nep-dcm New Economics Papers
on Discrete Choice Models
Issue of 2012‒06‒13
four papers chosen by
Philip Yu
Hong Kong University

  1. Multilevel tools By Katja Möhring; Alexander Schmidt
  2. Rescaling results of mixed nonlinear probability models to compare regression coefficients or variance components across hierarchically nested models By Dirk Enzmann; Ulrich Kohler
  3. Deriving utility weights for the EQ-5D-5L using a discrete choice experiment. CHERE Working Paper 2012/01 By Richard Norman; Paula Cronin; Rosalie Viney
  4. Selection criteria for overlapping binary Models By M. T. Aparicio; I. Villanúa

  1. By: Katja Möhring (Universität zu Köln); Alexander Schmidt (Universität zu Köln)
    Abstract: The Stata package “multilevel tools” (mlt) includes a range of ado-files for postestimation after multilevel models (xtmixed/xtmelogit). Up to now, it contains three commands (more ado-files will be added in the future): mltrsq gives the Boskers/Snijders R-square and the Bryk/Raudenbusch R-square values. mltcooksd gives the influence measures Cook’s D and DFBETAs for the higher-level units in hierarchical mixed models. mltshowm presents how the model looks if those cases detected as influential are excluded from the sample. In our presentation, we will discuss the issue of influential cases in multilevel modeling. We will use some research examples to stress the importance of considering influential cases, particularly in multilevel analysis. We will show how the influence measures for second-level units are defined and how we calculate them.
    Date: 2012–06–04
  2. By: Dirk Enzmann (University of Hamburg); Ulrich Kohler (WZB Berlin)
    Abstract: Because of the scaling of the unobserved latent dependent variable in logistic and probit multilevel models, the lowest level residual variance is always pi^2/3 (logistic regression) or 1.0 (probit regression). As a consequence, a change of regression coefficients and variance components between hierarchically nested models cannot be interpreted unambiguously. To overcome this issue, rescaling of the unobserved latent dependent variable of nested models to the scale of the intercept-only model has been proposed (Hox 2010). In this talk, we demonstrate the use of the program meresc, which implements this procedure to rescale the results of mixed nonlinear probability models such as xtmelogit, xtlogit, or xtprobit.
    Date: 2012–06–04
  3. By: Richard Norman (CHERE, University of Technology, Sydney); Paula Cronin (CHERE, University of Technology, Sydney); Rosalie Viney (CHERE, University of Technology, Sydney)
    Abstract: Purpose: To estimate an Australian algorithm for the newly developed 5-level version of the EQ-5D, for use in the economic evaluation of health and healthcare interventions. Methods: A discrete choice experiment (DCE) was run in an online Australian-representative sample. A random-effects probit model was estimated, and converted to a zero to one scale for use in economic evaluation. Results: At least one choice set was completed by 944 respondents, of which 932 completed all ten choice sets. The mean and median completion times were 17.9 and 9.4 minutes respectively, demonstrating a highly skewed pattern. Respondents were slightly younger and better-educated than the general Australian population. The regression results broadly reflect the monotonic nature of the EQ-5D-5L. Utility increases in life expectancy, and decreases in higher levels in each dimension of the instrument. A high proportion of respondents found the task clear and relatively easy to complete. Conclusions: DCEs are a valuable approach in the estimation of utility weights for multi-attribute utility instruments such as the EQ-5D-5L.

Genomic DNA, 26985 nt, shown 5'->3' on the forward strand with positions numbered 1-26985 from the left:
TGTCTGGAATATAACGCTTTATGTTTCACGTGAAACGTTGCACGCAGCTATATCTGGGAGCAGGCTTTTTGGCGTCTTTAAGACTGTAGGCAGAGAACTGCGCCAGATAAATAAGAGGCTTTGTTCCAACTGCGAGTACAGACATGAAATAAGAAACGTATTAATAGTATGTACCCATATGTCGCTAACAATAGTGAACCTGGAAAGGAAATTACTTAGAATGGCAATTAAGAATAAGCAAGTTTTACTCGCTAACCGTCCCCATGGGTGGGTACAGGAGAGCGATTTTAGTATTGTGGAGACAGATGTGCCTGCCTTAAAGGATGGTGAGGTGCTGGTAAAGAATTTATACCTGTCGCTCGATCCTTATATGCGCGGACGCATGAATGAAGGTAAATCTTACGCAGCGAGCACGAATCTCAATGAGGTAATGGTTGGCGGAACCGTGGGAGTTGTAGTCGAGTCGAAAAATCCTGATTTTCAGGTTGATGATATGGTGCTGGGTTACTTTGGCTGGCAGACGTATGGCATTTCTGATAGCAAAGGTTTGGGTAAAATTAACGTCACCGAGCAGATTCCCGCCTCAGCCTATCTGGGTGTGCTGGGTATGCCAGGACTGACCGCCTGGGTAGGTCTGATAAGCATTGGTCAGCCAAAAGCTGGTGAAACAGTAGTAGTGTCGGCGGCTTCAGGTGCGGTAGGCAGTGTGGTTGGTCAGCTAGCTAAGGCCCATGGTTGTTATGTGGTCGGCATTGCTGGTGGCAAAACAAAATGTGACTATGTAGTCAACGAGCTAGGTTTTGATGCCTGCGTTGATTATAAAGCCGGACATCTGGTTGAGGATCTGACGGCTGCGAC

Keywords: Discrete choice experiments, EQ-5D, multi-attribute utility measurement
    JEL: I1 I19
    Date: 2012–01
  4. By: M. T. Aparicio (University of Zaragoza); I. Villanúa (University of Zaragoza)
    Abstract: The binary model selection procedures are the purpose of this paper. It has been very often studied in the case of linear and nested competing models, but not too much in the framework of non linear and non nested models. Using the classification of Vuong (1989) in nested, overlapping and strictly non-nested models, we focus on the overlapping models. The special situation that the competing models don’t include the true model is studied together with the usual case of the true model included in the compared models. We carry out the analysis both theoretically and through a Monte Carlo experiment.
    Keywords: logit and probit, selection criteria, overlapping models, true model, convergence, asymptotic behaviour.
    JEL: C15 C25 C44
    Date: 2012–01

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